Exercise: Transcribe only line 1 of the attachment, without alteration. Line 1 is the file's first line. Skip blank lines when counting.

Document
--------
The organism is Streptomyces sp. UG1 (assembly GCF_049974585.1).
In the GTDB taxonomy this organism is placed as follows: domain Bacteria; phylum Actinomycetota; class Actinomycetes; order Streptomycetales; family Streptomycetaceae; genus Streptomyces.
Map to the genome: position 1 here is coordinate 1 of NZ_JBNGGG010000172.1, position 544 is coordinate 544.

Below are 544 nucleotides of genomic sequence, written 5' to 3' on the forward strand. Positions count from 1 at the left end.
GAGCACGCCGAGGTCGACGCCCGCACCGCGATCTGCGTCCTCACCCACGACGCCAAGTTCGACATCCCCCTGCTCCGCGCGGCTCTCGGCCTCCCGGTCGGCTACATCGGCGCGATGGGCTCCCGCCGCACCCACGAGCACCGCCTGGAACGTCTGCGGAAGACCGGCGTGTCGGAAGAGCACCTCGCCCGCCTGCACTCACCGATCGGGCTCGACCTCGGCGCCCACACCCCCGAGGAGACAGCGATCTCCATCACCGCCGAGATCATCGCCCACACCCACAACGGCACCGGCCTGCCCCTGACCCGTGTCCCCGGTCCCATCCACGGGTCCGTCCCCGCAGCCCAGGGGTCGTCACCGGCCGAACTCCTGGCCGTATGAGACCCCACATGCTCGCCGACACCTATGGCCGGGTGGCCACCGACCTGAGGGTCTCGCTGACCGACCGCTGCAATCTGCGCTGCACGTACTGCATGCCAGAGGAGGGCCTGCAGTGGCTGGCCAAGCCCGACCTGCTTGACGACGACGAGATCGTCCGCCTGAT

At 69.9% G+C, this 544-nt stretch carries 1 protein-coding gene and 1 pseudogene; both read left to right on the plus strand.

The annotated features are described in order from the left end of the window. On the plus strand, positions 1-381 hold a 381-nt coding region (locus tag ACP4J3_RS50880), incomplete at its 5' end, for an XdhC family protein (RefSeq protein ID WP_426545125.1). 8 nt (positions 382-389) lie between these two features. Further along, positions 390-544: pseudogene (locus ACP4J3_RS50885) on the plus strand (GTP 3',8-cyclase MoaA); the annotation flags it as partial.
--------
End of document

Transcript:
The organism is Streptomyces sp. UG1 (assembly GCF_049974585.1).